Palmer Luckey’s announcement

If you follow me on social media, you know that my main goal at this AWE was to have a photo with Palmer Luckey, because in my ten years in VR, I have never had the occasion of meeting him and he’s my idol because he started this new generation of VR. The plan was to attend his panel with Darshan Shankar (the founder of BigScreen) and then after the talk approach him and ask for a picture.

Palmer was very fun during the panel and he cracked a lot of jokes. It was really entertaining to hear him. But between a joke and the next one, he and Darshan said a couple of interesting things. Palmer remarked that in these 10 years, VR made a lot of steps forward: the BigScreen Beyond is 3 times lighter and 20 times more powerful than the Oculus Rift DK1. This shows how VR made a lot of progress, even if we just consider tethered PCVR. He also said that it’s bizarre that VR is still considered an unsuccessful niche: the Nintendo 64 sold around 30M units and it is considered one of the most iconic consoles of all times. The Quest has sold between 20M and 30M units and it is considered a niche device. The diffusion of the smartphone, which has reached billions of people, has distorted our perception of what “success” means for a tech product.

Palmer Luckey showing the DK1 on stage

They also gave a suggestion for young people who want to succeed: ask very specific questions to the people who are experts in that specific field. Do not ask generic questions and do not speak with people who are experts in other fields. And don’t be afraid of contacting important people: show your commitment to what you are doing, show your passion, show the cool things you have built, and ask for specific help, and someone will help you for sure. Palmer can also speak by experience on this side: he started when he was 19 years old, and by showing his cool prototypes, he was able to get the interest of a divinity like John Carmack.

Everyone was expecting Palmer Luckey’s announcement about him working on a new headset. But that was a big anti-climatic moment: while he was speaking, he just said that he’s now working on a “headset with military requirements for military stuff that can also be useful for nonmilitary stuff” (this is not the exact sentence, but more or less it was like this). His current business is technology for the US defense, so it makes sense that he’s working on a headset for the defense. More than an “announcement”, he just said that “for our interest”. It sounded more like “oh guys you know, I’m back at working with headsets, but for my new field, cool story bros”. So we all speculated things like the “Oculus Rift 2” for nothing.

This is the full recording of the panel in case you want to watch it

Then the panel ended, the speakers went to backstage and the presenter of the show announced that the organization decided that no one could wait for Palmer to have a picture, an autograph, a chat, or whatever else. Everyone in the room was very disappointed. We all wanted a picture with Palmer, and some people even wanted him to autograph their headsets…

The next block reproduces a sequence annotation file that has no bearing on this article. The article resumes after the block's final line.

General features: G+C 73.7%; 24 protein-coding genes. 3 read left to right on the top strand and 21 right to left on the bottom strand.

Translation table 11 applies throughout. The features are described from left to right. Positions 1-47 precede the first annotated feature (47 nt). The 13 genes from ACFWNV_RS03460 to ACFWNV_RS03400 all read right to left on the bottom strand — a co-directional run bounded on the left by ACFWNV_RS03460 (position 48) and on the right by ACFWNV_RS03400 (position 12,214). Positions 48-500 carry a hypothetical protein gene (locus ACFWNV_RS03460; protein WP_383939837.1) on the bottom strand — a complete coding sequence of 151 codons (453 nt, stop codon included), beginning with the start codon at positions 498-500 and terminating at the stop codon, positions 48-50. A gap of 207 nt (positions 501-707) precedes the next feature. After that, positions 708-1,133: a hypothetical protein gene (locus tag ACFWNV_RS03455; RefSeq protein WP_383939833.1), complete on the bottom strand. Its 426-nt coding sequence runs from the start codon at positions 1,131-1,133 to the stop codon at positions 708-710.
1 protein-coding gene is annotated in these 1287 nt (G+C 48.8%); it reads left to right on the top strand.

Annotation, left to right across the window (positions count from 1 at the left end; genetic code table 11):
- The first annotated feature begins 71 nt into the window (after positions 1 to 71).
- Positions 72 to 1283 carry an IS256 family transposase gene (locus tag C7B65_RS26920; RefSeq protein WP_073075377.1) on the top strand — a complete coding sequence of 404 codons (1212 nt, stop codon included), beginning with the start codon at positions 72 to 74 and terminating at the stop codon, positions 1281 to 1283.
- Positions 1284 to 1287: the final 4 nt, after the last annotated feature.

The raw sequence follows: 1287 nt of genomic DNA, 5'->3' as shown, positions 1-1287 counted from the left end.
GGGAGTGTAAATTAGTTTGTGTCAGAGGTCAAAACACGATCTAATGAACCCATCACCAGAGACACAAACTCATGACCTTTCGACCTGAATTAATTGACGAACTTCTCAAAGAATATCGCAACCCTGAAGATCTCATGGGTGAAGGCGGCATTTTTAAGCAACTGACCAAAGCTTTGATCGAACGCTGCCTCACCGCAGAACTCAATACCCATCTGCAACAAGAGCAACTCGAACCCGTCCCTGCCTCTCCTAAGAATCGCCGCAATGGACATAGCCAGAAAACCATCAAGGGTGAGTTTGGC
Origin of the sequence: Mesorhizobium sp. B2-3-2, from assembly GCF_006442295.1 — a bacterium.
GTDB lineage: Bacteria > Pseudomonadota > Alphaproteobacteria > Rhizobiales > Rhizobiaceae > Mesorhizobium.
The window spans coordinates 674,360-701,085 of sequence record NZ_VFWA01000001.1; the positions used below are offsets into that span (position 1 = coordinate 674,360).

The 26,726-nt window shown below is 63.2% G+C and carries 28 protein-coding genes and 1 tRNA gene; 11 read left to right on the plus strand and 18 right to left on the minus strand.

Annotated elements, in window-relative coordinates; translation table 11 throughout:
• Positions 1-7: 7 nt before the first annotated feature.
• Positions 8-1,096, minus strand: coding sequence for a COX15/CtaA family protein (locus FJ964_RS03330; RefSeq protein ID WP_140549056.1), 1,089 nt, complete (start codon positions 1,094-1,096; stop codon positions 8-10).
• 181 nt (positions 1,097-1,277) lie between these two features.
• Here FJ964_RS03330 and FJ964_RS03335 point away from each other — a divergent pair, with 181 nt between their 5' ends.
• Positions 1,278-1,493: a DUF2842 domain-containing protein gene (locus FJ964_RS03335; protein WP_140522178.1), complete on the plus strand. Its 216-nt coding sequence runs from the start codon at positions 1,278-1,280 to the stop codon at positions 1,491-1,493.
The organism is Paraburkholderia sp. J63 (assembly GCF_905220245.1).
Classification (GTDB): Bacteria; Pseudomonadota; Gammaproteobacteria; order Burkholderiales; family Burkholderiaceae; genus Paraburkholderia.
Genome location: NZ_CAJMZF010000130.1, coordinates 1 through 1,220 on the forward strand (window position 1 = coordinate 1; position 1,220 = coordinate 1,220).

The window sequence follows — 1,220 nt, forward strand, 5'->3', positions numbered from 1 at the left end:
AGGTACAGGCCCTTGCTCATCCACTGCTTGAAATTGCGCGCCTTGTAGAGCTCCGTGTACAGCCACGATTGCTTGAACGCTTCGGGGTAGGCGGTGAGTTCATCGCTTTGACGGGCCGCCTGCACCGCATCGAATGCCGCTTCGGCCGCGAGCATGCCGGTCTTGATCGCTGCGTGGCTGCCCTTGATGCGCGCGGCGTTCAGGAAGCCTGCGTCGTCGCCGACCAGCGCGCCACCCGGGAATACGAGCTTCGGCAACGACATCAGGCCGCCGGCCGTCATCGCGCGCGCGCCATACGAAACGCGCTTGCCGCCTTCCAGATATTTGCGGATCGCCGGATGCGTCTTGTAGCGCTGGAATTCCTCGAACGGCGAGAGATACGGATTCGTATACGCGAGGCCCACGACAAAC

So my dream of having a picture with him after his speech sadly shattered.

One hour before

Around one hour before the beginning of Palmer’s panel, I finished a very interesting business meeting at the Hyatt Hotel close to the convention center. I went to the toilet, then I took some water to drink. I had to head back to the convention center to visit the Qualcomm booth, and I decided to take the path that went upstairs with some escalators that let me easily go from the hotel to the AWE venue. At a certain point, while I was walking towards the escalators, I looked up and I saw two guys walking, including a guy with a bit of an eccentric haircut. I looked better at him: he was Palmer Luckey. At that point, my brain thought only one thing: THIS IS YOUR FUCKING OPPORTUNITY, TONY.

I started running over the escalators, but then again, I didn’t know what to do, I could not jump on Palmer Luckey from the back while screaming “Surprise Selfie!”. So I started walking a bit fast, hoping for an opportunity: luckily he, Darshan Shankar (who was with him), and Sonya from AWE stopped for a picture while outside. So I quickly approached them and stood behind Sonya, while she was taking the picture. I looked at Palmer smiling and keeping my index finger up close to my chin like a little student who has to ask a favor to his teacher. I was embarassingly smiling, then Palmer looked at me, he smiled back, and said “TONY! I saw your tweet today! I know you were looking for me!”. He was referring to this tweet I published that day where I said I absolutely wanted a picture with him.

I was kinda excited and confused: Palmer Luckey knew my name! And he read my tweet! That was fucking cool. No wait, it was even more than cool. Why does he know my name and my face? Oh wow

He had to move very quickly, but he was very kind and let me take a selfie with him. I also hugged him and I thanked him for everything he did for VR. He also thanked me for being a “VR cheerleader”, then he really had to go. He really made me the impression of being a kind and fun guy as everyone that met him before described him.

skarredghost and palmer luckey selfie

And so now, after ten years in VR, I have my selfie with Palmer Luckey. And this makes me feel very happy.

The post AWE: Hands-on haptic gloves HaptX, a test of Varjo Teleport, and Palmer Luckey’s announcement! appeared first on The Ghost Howls.